Twitter volunteers to act as sharia enforcer at command of Pakistan government


In the latest submission to the most brutal and extreme ideology on the fact of the earth, Twitter — an American company — acts as enforcer for Pakistani barbarians imposing sharia law worldwide.

 “We are writing to inform you that Twitter has received official correspondence regarding your Twitter account, @anthonyfurey. The correspondence claims that the following content is in violation of Pakistan law: Section 37 of PECA-2016, Section 295 B and Section 295 C of the Pakistan penal code.”

The idea that Twitter would spring into action at the command of Pakistan for a years-old tweet in support of freedom of speech in the wake of a murderous Islamic attack on our free speech event in Texas is a stunning indictment of how far the West has ceded its freedoms to savages. Things are bad and they are going to get worse. We held our free speech event in Garland, Texas to show we were free and we would not be cowed.

For years, we warned, predicted and spoke out against the imposition of sharia law, the islamization of the West. We were called “conspiracy theorists,” “tinfoil hats,” and “right wing nuts”; all the while, the left was ceding our freedoms to Islamic supremacy.

When Pakistan contacted Twitter about the “offending tweet,” Twitter should have told Pakistan to fuck off; instead, they dropped to their knees and prostrated themselves before those savages.

The Pakistan government is accusing me of a crime – and Twitter is acting as its messenger

Toronto Sun, December 8, 2018:

I thought it was spam. The email that hit my inbox Friday morning had the subject line “Twitter Receipt of Correspondence” and the sender was “Twitter Legal.”

At first glance, it looked just like those emails I get from banks I don’t have accounts with saying I’m owed money or some other nonsense.

The whole thing seemed more absurd as I read on. “We are writing to inform you that Twitter has received official correspondence regarding your Twitter account, @anthonyfurey. The correspondence claims that the following content is in violation of Pakistan law: Section 37 of PECA-2016, Section 295 B and Section 295 C of the Pakistan penal code.”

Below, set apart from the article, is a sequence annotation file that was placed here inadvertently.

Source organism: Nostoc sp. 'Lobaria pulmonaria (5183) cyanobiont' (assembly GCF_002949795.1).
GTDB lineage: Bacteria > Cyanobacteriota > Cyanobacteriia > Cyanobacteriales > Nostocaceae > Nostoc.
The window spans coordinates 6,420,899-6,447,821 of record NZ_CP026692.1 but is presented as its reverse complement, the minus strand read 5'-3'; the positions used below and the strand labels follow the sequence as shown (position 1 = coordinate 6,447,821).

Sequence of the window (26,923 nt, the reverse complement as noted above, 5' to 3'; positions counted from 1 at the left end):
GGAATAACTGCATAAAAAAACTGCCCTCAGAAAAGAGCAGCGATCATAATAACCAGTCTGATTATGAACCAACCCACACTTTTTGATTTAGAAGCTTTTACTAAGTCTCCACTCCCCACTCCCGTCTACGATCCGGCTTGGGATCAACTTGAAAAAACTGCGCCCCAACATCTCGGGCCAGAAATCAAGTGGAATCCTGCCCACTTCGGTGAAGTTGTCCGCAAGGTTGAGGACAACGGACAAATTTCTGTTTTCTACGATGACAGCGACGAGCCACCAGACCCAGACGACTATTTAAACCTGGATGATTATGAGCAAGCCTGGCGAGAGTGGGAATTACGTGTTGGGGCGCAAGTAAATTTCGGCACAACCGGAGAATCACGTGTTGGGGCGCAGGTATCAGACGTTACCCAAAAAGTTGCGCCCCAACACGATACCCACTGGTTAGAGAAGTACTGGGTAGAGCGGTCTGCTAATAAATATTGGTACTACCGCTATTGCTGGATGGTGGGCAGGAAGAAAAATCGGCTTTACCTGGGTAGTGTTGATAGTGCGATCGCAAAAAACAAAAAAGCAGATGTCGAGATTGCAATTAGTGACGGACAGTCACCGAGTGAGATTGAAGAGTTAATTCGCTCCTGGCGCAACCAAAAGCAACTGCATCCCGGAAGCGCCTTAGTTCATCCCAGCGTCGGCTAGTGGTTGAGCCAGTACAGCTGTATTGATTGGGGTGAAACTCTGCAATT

It then included a link to what looked like one of my tweets. Should I click it? Could it redirect me to some virus?

Then the email continued: “Twitter has not taken any action on the reported content at this time. We are only writing to inform you that content posted to your account has been mentioned in a complaint.”

Totally fake, right? Friday was a busy day for me and I didn’t want to waste much time on this. But I was still curious about those provisions of the penal code and Googled them.

It was blasphemy laws. Section 295 B concerns defiling the Qur’an and the punishment can be as severe as life imprisonment. Section 295 C focuses on derogatory content about Muhammad. That one comes with the death penalty.

Wow. Okay. So what was the offending tweet? I clicked on the link. It didn’t redirect to any dubious site. Instead, it pulled up a tweet I had made several years ago when I had posted a collage of cartoons of Muhammad. Looking back, I remember I did it right after there had been an ISIS-inspired attack in retaliation over the cartoons.

I’m not looking to rehash the cartoons debate here, however I will say that what inspired my posting then was a belief that the best antidote to the occasional anger and violence that erupts over Muhammad cartoons is to post more of them in solidarity with the cartoonists, so that there is more volume than they can possibly respond to and the offended would just have to learn to relax and understand not everyone has signed up for the same rules as them. It’s troubling for a religion to have a rule that even non-adherents must follow.